Plant communication can also be mediated by a complex network that plants form with underground fungi. Fungi that live in the soil form symbiosis with plants: they make physical connections with roots that result in the formation of a huge underground network. This network is not dissimilar to connections formed between brain cells, leading to speculations that it may function as a kind of “underground brain”.  The fungi enhance the plants’ uptake of nutrients (minerals) from the soil, as well as the plant’s tolerance to pathogens. On the other hand, plants supply fungi with the nutrients (such as carbohydrates) that are needed for the formation of so-called mycelial networks (i.e., the networks of fungi filaments). Often, these networks are shared between the roots of different species or separate individuals of same species, forming common mycelial networks.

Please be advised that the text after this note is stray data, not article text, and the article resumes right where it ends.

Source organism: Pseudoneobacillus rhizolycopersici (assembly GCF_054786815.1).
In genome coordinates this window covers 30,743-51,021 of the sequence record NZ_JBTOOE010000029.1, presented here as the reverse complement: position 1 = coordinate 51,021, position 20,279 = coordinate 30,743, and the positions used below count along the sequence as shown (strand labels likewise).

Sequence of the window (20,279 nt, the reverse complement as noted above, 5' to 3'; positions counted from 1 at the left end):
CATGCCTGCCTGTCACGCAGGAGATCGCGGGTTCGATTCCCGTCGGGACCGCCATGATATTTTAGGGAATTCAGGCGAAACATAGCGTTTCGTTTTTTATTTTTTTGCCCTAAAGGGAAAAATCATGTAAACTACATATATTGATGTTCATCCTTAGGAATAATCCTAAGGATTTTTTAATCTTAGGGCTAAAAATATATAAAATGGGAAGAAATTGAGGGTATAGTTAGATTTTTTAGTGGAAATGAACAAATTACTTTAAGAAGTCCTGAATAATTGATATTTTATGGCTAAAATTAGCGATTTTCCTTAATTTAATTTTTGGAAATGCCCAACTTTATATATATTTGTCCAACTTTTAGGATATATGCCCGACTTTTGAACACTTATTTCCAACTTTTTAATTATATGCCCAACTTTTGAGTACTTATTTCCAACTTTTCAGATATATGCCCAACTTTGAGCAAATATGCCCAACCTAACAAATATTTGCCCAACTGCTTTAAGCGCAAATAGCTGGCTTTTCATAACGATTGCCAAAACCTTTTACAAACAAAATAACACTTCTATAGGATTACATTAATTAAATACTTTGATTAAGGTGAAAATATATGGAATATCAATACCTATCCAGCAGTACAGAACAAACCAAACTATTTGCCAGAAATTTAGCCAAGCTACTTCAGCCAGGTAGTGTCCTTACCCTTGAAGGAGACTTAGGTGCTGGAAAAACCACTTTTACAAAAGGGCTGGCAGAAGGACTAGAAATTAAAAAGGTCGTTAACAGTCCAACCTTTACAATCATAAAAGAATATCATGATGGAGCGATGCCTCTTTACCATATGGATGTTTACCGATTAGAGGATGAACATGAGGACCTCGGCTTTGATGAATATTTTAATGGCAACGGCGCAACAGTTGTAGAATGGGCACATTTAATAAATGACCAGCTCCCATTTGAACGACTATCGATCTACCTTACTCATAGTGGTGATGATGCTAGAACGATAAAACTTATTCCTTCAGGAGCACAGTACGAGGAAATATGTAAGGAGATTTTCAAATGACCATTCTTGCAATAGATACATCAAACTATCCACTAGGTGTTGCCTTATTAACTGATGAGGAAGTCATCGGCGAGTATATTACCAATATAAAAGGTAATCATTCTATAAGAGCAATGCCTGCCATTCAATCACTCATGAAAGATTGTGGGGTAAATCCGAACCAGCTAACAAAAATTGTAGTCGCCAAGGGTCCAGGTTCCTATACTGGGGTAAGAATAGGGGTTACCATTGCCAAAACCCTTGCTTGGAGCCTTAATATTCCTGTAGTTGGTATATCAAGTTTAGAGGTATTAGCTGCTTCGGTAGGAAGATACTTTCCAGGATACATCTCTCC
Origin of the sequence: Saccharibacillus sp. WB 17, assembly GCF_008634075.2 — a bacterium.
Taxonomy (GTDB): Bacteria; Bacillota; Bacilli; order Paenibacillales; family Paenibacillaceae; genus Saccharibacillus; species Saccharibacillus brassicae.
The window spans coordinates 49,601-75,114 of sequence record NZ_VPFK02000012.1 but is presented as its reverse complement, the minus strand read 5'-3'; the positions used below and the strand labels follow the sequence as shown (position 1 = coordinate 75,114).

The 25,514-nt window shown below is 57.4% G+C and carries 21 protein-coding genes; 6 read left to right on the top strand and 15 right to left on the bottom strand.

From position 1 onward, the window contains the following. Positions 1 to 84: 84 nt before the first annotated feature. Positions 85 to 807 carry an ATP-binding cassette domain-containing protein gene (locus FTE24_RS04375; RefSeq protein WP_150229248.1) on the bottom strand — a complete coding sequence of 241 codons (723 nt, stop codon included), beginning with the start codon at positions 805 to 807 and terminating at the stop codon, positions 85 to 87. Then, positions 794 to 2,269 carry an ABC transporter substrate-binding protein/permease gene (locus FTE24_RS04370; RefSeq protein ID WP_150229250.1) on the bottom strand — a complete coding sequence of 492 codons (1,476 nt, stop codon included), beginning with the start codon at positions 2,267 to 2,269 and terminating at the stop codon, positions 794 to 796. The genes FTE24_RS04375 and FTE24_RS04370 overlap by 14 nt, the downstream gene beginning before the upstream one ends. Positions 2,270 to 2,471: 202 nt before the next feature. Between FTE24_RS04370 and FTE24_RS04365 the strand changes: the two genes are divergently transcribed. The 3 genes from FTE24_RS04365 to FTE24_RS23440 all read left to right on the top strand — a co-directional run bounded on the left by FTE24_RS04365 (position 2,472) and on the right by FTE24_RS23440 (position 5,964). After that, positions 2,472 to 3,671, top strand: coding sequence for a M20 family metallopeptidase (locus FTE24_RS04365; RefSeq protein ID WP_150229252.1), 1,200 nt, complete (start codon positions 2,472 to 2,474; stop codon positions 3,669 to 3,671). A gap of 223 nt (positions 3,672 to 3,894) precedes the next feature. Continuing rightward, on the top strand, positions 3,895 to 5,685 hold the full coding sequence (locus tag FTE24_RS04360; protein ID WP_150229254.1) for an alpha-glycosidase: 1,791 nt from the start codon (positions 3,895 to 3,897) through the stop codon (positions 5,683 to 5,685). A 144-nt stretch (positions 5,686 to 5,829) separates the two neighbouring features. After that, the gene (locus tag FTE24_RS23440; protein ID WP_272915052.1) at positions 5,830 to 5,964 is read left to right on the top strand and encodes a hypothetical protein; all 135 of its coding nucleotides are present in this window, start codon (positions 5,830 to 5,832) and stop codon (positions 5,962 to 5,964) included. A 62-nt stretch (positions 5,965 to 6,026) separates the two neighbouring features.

Emerging evidence suggests that fungi-root networks mediate transmission of signals, allowing chemical signaling between plants. Thus, not only in appearance but also in function these structures resemble the brain. A group of researchers tested the hypothesis that underground fungi networks mediate allelopathy, a phenomenon in which plants limit the growth of neighboring plants by producing certain compounds called allelochemicals. Allelopathy is based on the idea along with water and nutrients that are transported through the common fungal networks, signals (chemicals) that induce plant defense are also transported.